Animal Behavior Screencasts

missing image

Screencasts (video podcasts) hosted by Dr. David B. Miller Professor Emeritus at The University of Connecticut, Storrs, CT, U.S.A. These screencasts were formerly used in Dr. Miller's Animal Behavior course from 2009 to 2017, prior to his retirement.

0 Likes     0 Followers     0 Subscribers

Sign up / Log in to like, follow, recommend and subscribe!

Screencasts (video podcasts) hosted by Dr. David B. Miller Professor Emeritus at The University of Connecticut, Storrs, CT, U.S.A. These screencasts were formerly used in Dr. Miller's Animal Behavior course from 2009 to 2017, prior to his retirement.
🇬🇧 English
last modified
2018-11-12 09:17
last episode published
2018-11-12 09:17
publication frequency
6.6 days
David B. Miller owner   managing editor   author  
Number of Episodes
Detail page
Education Science & Medicine Natural Sciences Higher Education



Date Thumb Title & Description Contributors

Development: Episode 9: Early Experience (FINAL EPISODE IN THIS SERIES)

Early experience greatly affects behavioral development. Here we look at different ways of experimentally addressing how that takes place. THIS IS THE FINAL EPISODE OF THE ANIMAL BEHAVIOR SCREENCASTS SERIES. ALL EPISODES WILL REMAIN AVAILABLE ON iTUN...

Development: Episode 8: Reformulation of Imprinting

Konrad Lorenz’s original imprinting question concerned species recognition in relation to mate selection. This reformulation drills down to individual recognition as a possible mechanism underlying incest avoidance in relation to a model of optimal ou...

Development: Episode 7: Problems with Imprinting

Imprinting is a powerful phenomenon, but the manner in which it is studied experimentally is sometimes questionable, ranging from the tasks that animals are required to do to demonstrate preferences to the issue of redirecting species-typical preferenc...

Development: Episode 6: Critical Periods

The concept of critical periods is often associated with imprinting as well as other phenomena ranging from experimental embryology to language development. The experimental study of critical periods, however, usually ignores a critical methodological...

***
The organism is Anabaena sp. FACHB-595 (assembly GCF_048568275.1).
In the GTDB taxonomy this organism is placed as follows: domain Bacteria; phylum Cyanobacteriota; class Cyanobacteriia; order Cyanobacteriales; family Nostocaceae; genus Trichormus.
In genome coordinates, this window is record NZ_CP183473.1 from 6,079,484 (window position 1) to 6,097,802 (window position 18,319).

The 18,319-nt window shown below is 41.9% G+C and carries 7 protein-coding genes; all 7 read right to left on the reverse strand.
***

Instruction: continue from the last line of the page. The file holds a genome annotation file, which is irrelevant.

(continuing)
Development: Episode 5: Imprinting

An examination of sexual and filial imprinting (social attachments) from an historical perspective.

Development: Episode 4: Behavioral Embryology

Important events occur before birth or hatching, both in terms of embryonic movements and the influences of incoming sensory information. The extent of significant contributions to postnatal development can depend on how "altriciality" or "precocialit...

Development: Episode 3: Experience

The ways that experience, both prenatal and postnatal, can affect behavioral development can often times be obvious (linear) or not so obvious (nonlinear). There are also 5 different ways in which either form of experience can greatly affect developme...

Development: Episode 2: Nature-Nurture Controversy

Developmental systems and a consideration of evidence inconsistent with genetic determinism, such as the C-value paradox and contextual & experiential activation of genetic activity. Also, epigenetics, and flawed views of so-called interactionism,...

Development: Episode 1: General Conceptual Issues

To paraphrase animal behaviorists T. C. Schneirla and Niko Tinbergen, an understanding of animal behavior necessitates an understanding of how behavior actually develops, beginning prenatally. Here, we look at a few issues concerning developmental sci...

Communication: Episode 16: Ape Language Controversy

A look at the controversy surrounding the ape language controversy, including the apes Vicki, Washoe, Sarah, Lana, Sherman & Austin, Nim, Kanzi, and Panbanisha.

Communication: Episode 15: Other Senses

Some nonhuman organisms use senses that are undeveloped in humans. As discussed here, these include electrical communication, magnetic sensitivity, surface wave communication, and dome pressure sensitivity.

Communication: Episode 14: Tactile

Many species communicate via touch (tactile communication), including allogrooming, allopreening, etc. Here, we look at some examples, including swarming onset by locusts and tandem running in ants.

Communication: Episode 13: Olfaction

Many animals communicate via odor molecules. Here we look at comparative aspects of olfaction, including underwater odor communication as well as olfactory receptors in the antennae of cockroaches.

Communication: Episode 12: Vocal Imitation

Some bird species have excellent abilities to imitate other species of birds as well as other sounds. This brief episode shows a few examples.